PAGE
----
Easy, Instant Mocks for Solidity Contracts

In a previous post, we learned about forking mainnet as an alternative to mock contracts in Solidity. The major drawback with mock contracts is that you need to spend time to rewrite existing smart contracts as mocks. To get exhaustive mock coverage, you’ll end up rewriting whole protocols for the sake of testing.

What if there’s a magical way to mock contract functionality without writing mock contracts? Read on to learn more.

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Instant Mocks with Waffle / Smock

You can instantly create mocks with the Waffle (or Smock) testing libraries. Just provide the ABI of the smart contract you want to mock:

// Waffle example

import { deployMockContract } from '@ethereum-waffle/mock-contract';
import contractABI from '../artifacts/MyContract.json'

// Set up mock contract
const myContract = await deployMockContract(wallet, contractAbi);

You can set the return values for any of your mock’s functions with mock.<nameOfMethod> helpers:

// You can mock specific functions, down to specific inputs
await myContract.mock.<nameOfMethod>.returns(<value>)
await myContract.mock.<nameOfMethod>.withArgs(<arguments>).returns(<value>)

You can also set up reverts using reverts() and revertsWithReason() helpers:

await myContract.mock.<nameOfMethod>.reverts()
await myContract.mock.<nameOfMethod>.revertsWithReason(<reason>)
await myContract.mock.<nameOfMethod>.withArgs(<arguments>).reverts()
await myContract.mock.<nameOfMethod>.withArgs(<arguments>).revertsWithReason(<reason>)

Behind every mock is a real smart contract (with actual Solidity code!) This means you can modify the behavior of individual functions, and leave some functions unmocked. Any values from mocked calls will pass through to be used in the actual contract code.

Full Example

Let’s try to mock the following contract:

interface IERC20 {
    function balanceOf(address account) external view returns (uint256);

contract MyContract {
    IERC20 private token;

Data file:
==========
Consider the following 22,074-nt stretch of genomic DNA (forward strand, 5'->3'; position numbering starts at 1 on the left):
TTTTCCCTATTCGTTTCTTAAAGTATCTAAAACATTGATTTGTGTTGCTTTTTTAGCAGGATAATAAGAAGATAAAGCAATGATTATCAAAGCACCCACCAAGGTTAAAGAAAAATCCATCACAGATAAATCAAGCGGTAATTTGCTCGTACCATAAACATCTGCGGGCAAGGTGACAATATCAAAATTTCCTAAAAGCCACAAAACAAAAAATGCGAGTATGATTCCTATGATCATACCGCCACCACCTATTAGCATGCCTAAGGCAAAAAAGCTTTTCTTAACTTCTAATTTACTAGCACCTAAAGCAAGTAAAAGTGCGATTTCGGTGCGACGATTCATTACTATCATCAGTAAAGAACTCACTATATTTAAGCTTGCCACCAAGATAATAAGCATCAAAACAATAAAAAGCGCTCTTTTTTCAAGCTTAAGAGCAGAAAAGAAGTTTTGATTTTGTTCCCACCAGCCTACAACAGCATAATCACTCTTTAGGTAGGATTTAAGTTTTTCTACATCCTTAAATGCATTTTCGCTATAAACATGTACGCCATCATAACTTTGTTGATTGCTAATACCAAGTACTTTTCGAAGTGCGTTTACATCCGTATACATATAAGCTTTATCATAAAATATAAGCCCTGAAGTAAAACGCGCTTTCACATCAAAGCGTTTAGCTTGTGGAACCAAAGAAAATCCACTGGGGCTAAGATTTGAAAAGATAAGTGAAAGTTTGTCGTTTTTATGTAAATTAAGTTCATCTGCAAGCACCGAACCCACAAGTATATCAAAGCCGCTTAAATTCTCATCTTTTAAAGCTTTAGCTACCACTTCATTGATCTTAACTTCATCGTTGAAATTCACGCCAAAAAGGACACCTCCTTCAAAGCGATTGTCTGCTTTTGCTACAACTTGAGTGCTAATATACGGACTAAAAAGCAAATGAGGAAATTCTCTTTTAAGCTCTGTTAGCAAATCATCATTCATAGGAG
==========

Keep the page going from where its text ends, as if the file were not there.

uint private constant THRESHOLD = 1000000 * 10 ** 18;

    constructor (IERC20 _token) public {
        token = _token;

    function check() public view returns (bool) {
        uint balance = token.balanceOf(msg.sender);
        return balance > THRESHOLD;

In our unit tests, we will to mock the token.balanceOf() function to return specific values. Mock contracts will be used to supply exactly the values we need to test different scenarios of the MyContract.check() method.

Here’s our unit test using mocks:

describe("Mocking example", function () {
  beforeEach(async function () {
    this.signers = {} as Signers;
    const signers: SignerWithAddress[] = await hre.ethers.getSigners();
    this.signers.owner = signers[0];
    this.signers.receiver = signers[1];

    const MyContractArtifact: Artifact = await hre.artifacts.readArtifact('MyContract');
    this.contract = <MyContract>await deployContract(this.signers.owner, MyContractArtifact, []);

    const ERC20Artifact: Artifact = await hre.artifacts.readArtifact('MyContract');
    this.token = await deployMockContract(this.signers.owner, ERC20Artifact.abi);

  it('returns false if the wallet has less then 1000000 coins', async () => {
    await this.token.mock.balanceOf.returns(utils.parseEther('999999'));
    expect(await this.contract.check()).to.be.equal(false);

  it('returns true if the wallet has at least 1000000 coins', async () => {
    await this.token.mock.balanceOf.returns(utils.parseEther('1000001'));
    expect(await this.contract.check()).to.equal(true);

  it('reverts if the ERC20 reverts', async () => {
    await this.token.mock.balanceOf.reverts();
    await expect(this.contract.check()).to.be.revertedWith('Mock revert');

  it('returns 1000001 coins for my address and 0 otherwise', async () => {
    await this.token.mock.balanceOf.returns('0');
    await this.token.mock.balanceOf.withArgs(this.signers.owner.address).returns(utils.parseEther('1000001'));

    expect(await this.contract.check()).to.equal(true);
    expect(await this.contract.connect(this.signers.receiver.address).check()).to.equal(false);

That’s it!


Mocks are most effectively used when you need some behavior of a real smart contract but still want the ability to modify things on the fly.

Use the ethereum-waffle (or smock) testing libraries to instantly mock smart contracts, all without writing mock contracts yourself.